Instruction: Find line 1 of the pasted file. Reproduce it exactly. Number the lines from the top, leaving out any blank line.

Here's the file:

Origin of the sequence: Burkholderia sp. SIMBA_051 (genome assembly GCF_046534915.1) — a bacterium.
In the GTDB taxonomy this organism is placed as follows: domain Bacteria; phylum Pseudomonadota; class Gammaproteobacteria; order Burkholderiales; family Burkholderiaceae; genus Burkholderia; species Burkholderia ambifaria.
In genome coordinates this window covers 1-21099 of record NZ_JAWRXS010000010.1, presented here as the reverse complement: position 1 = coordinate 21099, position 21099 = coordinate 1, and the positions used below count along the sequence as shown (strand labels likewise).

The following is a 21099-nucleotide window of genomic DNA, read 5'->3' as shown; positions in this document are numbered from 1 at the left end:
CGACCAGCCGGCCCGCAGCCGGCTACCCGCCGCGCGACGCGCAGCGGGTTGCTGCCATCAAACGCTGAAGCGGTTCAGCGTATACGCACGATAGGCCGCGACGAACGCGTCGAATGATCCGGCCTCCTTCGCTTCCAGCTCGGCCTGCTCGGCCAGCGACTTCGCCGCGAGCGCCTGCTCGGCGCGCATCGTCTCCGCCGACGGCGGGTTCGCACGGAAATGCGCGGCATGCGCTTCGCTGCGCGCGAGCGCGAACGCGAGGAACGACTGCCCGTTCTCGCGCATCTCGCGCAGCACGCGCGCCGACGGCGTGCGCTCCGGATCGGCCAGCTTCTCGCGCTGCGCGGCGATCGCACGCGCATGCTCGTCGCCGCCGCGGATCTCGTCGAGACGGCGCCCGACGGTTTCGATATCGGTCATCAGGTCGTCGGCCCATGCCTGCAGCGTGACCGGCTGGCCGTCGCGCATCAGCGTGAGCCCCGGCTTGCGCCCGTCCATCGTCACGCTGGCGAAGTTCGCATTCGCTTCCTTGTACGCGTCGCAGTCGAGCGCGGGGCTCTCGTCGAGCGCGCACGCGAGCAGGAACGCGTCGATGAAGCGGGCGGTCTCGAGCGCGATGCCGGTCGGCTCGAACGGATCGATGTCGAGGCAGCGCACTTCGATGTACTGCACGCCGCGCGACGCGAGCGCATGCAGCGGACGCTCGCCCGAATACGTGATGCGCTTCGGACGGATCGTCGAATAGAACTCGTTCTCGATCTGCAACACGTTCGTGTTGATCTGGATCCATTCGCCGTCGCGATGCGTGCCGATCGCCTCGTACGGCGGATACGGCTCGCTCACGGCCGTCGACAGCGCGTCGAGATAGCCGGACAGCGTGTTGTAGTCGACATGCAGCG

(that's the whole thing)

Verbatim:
Origin of the sequence: Burkholderia sp. SIMBA_051 (genome assembly GCF_046534915.1) — a bacterium.